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Happy New Year, Mr. Pliskin

By Kevin Gonzalez

When it comes to picking the proper time for having a new year, thought Solomon Pliskin, as he stood in front of his second-hand goods store one September evening, we Jews did it right. What good is a new year that begins in the dead of winter’s darkness and clammy coldness? No, better it should be when the days are warmer, full of light still, and the fields ripe with the fruits of labor, the time that they call Fall. Soon his house would be filled with the smell of fresh challah, the braided bread of the season, and roasting chicken that made up the celebratory meal cooked by his wife, Hannah, and daughter, Rachel, as Rosh Hashanah began.

Standing just five and half feet tall and slight of build, Solomon was neither a boastful nor a vain man. Most of the time, he carried his conviction, like his faith, hidden from sight, much as he wore his pocket watch. A legacy from his father, Moses, the wind-up timepiece lay in his vest pocket, its steel case burnished bright from the countless times it rubbed against the cloth lining whenever he withdrew it to check the time. No gold or even silver for Moses Pliskin, a pragmatic and practical man. Steel was sturdier and more fitting to a working man. It was neither decoration nor adornment – it was a tool that measured a man’s hours of productivity and progress.

The fact that it was cheaper than either gold or silver had not escaped his notice, either.

And although he was not one to call attention to his faith and thought nothing of breaking Shabbat, the Sabbath, to do business, the elder Pliskin had taken the time and trouble to have a small mogen david – the six-pointed Jewish star – embossed into its lid that protected the watch’s crystal. And he took the trouble to have inscribed in Hebrew around the star, the words "My Lord, My Rock, and My Redeemer."

It was Solomon’s habit to murmur that entreaty as he held the watch before opening it, the thumb of his right-hand caressing the star as he did so. It was the closest to worship that he came to in this new land of the Arizona Territory. There were Jews like himself, but not enough to form a minyan, the 10-man group required by Jewish custom for worship. A shul, or temple, for the community to worship and to study the Torah? Not in his lifetime. But maybe by the time his son Jacob came to manhood …

Grocer Nate Baumgartner had another reason for it not happening. "The others in town might not like it. They get scared of what they do not know. And perhaps they find other places and people with whom they are comfortable to spend their money," he once observed.

Recalling the memory, Solomon nodded, and pocketed his watch.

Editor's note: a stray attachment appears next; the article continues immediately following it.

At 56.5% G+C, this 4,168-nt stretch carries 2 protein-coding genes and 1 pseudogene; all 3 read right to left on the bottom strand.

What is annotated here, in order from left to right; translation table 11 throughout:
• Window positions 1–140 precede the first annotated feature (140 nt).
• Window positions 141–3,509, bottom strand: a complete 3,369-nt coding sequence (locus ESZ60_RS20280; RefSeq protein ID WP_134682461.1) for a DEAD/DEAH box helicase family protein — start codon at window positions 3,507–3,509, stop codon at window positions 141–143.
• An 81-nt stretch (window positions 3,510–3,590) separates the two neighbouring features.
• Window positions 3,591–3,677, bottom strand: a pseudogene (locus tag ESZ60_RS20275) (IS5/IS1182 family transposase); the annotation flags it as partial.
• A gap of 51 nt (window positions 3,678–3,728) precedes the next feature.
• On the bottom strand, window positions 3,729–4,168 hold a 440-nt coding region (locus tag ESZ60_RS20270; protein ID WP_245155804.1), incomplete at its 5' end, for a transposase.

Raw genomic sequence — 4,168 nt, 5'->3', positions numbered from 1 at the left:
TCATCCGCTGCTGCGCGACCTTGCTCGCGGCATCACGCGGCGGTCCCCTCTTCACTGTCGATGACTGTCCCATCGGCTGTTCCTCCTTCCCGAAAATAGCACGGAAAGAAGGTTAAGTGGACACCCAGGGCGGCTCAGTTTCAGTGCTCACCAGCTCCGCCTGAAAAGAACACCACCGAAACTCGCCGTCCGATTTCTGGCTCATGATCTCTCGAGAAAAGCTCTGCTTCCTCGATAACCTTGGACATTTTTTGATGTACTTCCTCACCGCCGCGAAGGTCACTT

The movement attracted the attention of Panacea deputy sheriff Verdell Hubbard, whose nerves had been honed to a keen edge by the happenings of the week. Patrolling the town to gauge its temper, he had spotted the merchant standing in front of his store, "Just Like New," although pretty much everybody called it Second-Hand Sol’s. Hubbard admired the man for standing up to a bully last year and making him back down and apologize, armed with nothing but his resolve and a gun that turned out to be made out of chocolate. People are always taking the gun that won the West, he thought, but it also takes guts, grit and gumption, all of which he was sure that Pliskin had in his personal inventory of character.

"Good evening, Mr. Pliskin."

"Good evening, Deputy Hubbard. L’Shana Tova, Happy New Year, to you."

"Guess I’ll just stick to American," laughed the deputy as he drew closer. "My tongue won’t get tangled up so much. Happy New Year to you, too, Mr. Pliskin."

Something in the deputy’s tone belied the greeting. "Things are not so happy?"

"No." Verdell frowned. "You’ve probably heard about the ruckus over Noconah. Things are quiet enough now, but I think that it’s a simmering kind of quiet just before things come to a boil. I’m hoping to keep the lid on, if that happens."

Pliskin knew about the Yavapai Indian called Noconah. Old but spry enough to get around on his own, his rough-hewn face a fixture around the town’s bars, the Indian had been found in the vicinity of an alley way robbery. Yancy Clavell, a silver miner, was found beaten and robbed. Noconah was wearing Clavell’s jacket at the time of his arrest by Sheriff Wade Abernathy, but didn’t have any of the money that the miner should have had after selling his claim.

"Didn’t make much sense, but Wade jailed him, more for his own safety than anything else. Noconah kept saying he found the jacket and took it to keep warm at night. Everybody else seems to think he stashed the loot after he stole it from Clavell. Doc Findlay says that Yancy is in a coma, a deep sleep. He may make it and then again, he may not. Nobody can question him until he comes to. In the meantime, there’s lot of talk around the bars of stringing Noconah up. I’m hoping that keeping him off the streets might be the safest thing for that old Indian. He’s just a harmless nuisance."

"If anything, he does the town a service," observed Pliskin.

"How’s that?"

"He gives certain people, who have the need, the right to feel superior."

A young lad came running down the street, his drumming heels raising dust. "Deputy Hubbard, come quick! A lynch mob is heading for the jail!"

"And me short-handed because the sheriff went to Phoenix to testify at a trial. I’ll see you later, Mr. Pliskin." Verdell ran back toward the jail, one hand on the holstered British Webley revolver at his waist.

The thought of a mob disturbed Pliskin like a panther’s growl spooked horses.

He remembered the pogroms in Russia that had driven his father and family to America many years ago. He remembered his father explaining why he liked this country so much: "Because here they do not hunt us down and kill us."

He turned his back and rested one hand on the knob of his shop’s door. It is none of my affair, he thought. I am no officer of the law. I am new to this town, a stranger in a strange land. There’s nothing I can do. Really.

Solomon sighed. That’s probably what your gentile neighbors told themselves back then, he thought, when the mobs and Cossacks marched. It’s none of our business. Just look the other way. There’s really nothing we can do. So they kept their mouths shut – and their hearts.